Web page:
Friday, August 24, 2012

The Bloody White Baron

Though I now live in a fairly small town in Montana, I thankfully have a good little book store nearby where I can order books I want (to support them instead of the internet) and this is important, browse for books I never knew existed. One of my recent most excellent acquisitions is...


The Bloody White Baron, by James Palmer

Baron Romanov Ungern von Sternberg was essentially the last warlord of Mongolia and this was still less than a hundred years ago-we are talking serious The Man Who Would Be King kinda stuff.

Palmer goes out of his way to make sure you understand what an awful bastard the Baron is-and I would hope nothing I say in the next couple paragraphs is taken out of context, but damn you have to admire the man that can go assimilate himself into another country and become a Mongol warlord!

Born in the border kingdoms of Russia, Sternberg had a semi-privileged youth, only excelling in school at militaristic recreations. Once old enough he went to war in the Trans-Baikal regions and soon enough became associated (and I am sure grew to love) the Mongolian nomad way of life.
A regular "What is best in life?" scenario.

I realized earlier just today that I had read a small review about the Baron on the old Cimmerian website (may Crom grant it peace) a couple years ago, and while Jim Cornelius goes on about what a great pulp villain the Baron would be (and I believe was in a couple novels) I couldn't help but feel that Palmer's presentation was overly harsh and that in so many ways, the Baron could be looked at in some respects (only some-I'm not going completely crazy here) as a barbaric hero, or at least anti-hero.

By no means am I excusing any of the horrible things the man did (and there were many) but I must admit that in numerous respects I saw Conan riding at the head of the Kozaki more than I saw Thulsa Doom. Dedicated to a militant Buddhism and the overthrowing of the Soviets, Baron Sternberg was a godlike figure to Mongolians. Fearless and brave, myths grew about him like clutching ivy. From the land of Genghis Khan, the Baron waged war on the Soviets and Chinese.

While I would say Palmer has written one of the best historical books I have read in a long time, I did feel like it was slightly tainted by his insistence to show contempt for the Baron and his accomplishments. Again I am not excusing nor condoning the Baron's behaviors. But I found it ridiculous to assert that while the Baron was venomously anti-Semitic, in 1920 he was not having a Mongolian horde carry banners with a swastika in support or even acknowledgment of the rising Nazi movement. People forget that the Nazi's took an ancient worldwide symbol and twisted it for their own. While the Baron was merciless to the Jews in Urga, I just don't believe it was as a Nazi confederate - it was as a militant Buddhist. NOW how many of you were even aware of such a thing? I wasn't.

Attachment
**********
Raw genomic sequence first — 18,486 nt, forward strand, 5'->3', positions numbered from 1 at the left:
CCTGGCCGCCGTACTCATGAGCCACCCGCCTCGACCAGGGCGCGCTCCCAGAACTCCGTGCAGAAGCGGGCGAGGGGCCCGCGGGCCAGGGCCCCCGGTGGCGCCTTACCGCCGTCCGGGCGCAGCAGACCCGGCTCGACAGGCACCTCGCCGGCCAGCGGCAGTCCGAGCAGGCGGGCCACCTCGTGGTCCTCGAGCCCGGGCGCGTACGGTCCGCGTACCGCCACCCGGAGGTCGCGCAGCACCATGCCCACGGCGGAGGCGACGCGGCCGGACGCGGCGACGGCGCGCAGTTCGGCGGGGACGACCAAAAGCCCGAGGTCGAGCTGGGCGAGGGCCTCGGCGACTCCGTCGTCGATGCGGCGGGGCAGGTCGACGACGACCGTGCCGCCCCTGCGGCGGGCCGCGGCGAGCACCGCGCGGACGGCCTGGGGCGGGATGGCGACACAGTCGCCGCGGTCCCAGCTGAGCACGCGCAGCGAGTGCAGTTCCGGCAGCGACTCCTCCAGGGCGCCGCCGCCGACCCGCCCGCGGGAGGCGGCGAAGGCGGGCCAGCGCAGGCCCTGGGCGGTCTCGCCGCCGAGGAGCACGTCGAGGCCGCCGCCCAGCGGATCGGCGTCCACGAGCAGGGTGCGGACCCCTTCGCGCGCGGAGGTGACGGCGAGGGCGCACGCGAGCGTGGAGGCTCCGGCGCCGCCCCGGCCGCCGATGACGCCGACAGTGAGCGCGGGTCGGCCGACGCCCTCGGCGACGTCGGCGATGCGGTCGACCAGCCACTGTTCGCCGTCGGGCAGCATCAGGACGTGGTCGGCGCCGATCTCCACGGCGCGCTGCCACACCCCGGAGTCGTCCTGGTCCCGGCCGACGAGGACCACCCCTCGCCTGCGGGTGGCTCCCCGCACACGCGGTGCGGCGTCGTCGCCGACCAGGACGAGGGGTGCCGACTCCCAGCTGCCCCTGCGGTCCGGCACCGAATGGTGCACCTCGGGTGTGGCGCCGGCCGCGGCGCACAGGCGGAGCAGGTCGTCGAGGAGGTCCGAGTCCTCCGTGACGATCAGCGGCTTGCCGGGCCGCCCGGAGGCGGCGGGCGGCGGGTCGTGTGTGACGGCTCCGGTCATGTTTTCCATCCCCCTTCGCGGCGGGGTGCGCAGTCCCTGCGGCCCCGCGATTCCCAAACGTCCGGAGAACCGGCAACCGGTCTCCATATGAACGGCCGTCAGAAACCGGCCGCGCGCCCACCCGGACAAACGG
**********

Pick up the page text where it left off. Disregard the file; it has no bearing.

There were a number of documented tales of the Baron's bravery and military prowess and all too often I thought Palmer was willing to say those were just propaganda and stories to pump up the Baron's image, while all the bad things must be true. Granted, I don't believe I would invite the Baron over for tea but a lot of the wilder stories must be true- you don't become a Warlord on rumor, not of the Mongols.

Believing everything he did was guided by fate, Sternberg eventually consulted a soothsayer that proclaimed him to only have 130 days remaining of life. Fully accepting of his fate, he is said to have proclaimed, "I shall die, I shall die, but no matter the world has never seen such a terror and such a sea of blood as it shall now see..."

He accepted his fate. Captured by Soviets he was executed by firing squad exactly 130 days after the soothsayer said he would die!

This was a fascinating book full of loads of great material I'll be using in my own stories.


3 comments:

Keith said...

I remember reading that post on the Cimmerian. I'm going to have to check out this book.

Paul R. McNamee said...

Sounds fascinating. I can certainly understand being impressed with some of the Baron's accomplishments while acknowledging he could be a bastard, too. History is full of such men.

He doesn't sound too far removed from El Borak, in his way.

David J. West said...

It's pretty cool Keith.

Paul, I'm sure he is removed a bit from heroic El Borak and I am reminded of the "King of the Forgotten People" storyline wherein the villain wants to become Genghis Khan-maybe that was inspired by the Baron to a degree, I certainly think its possible that REH read about him-but I'll leave that to more astute scholars.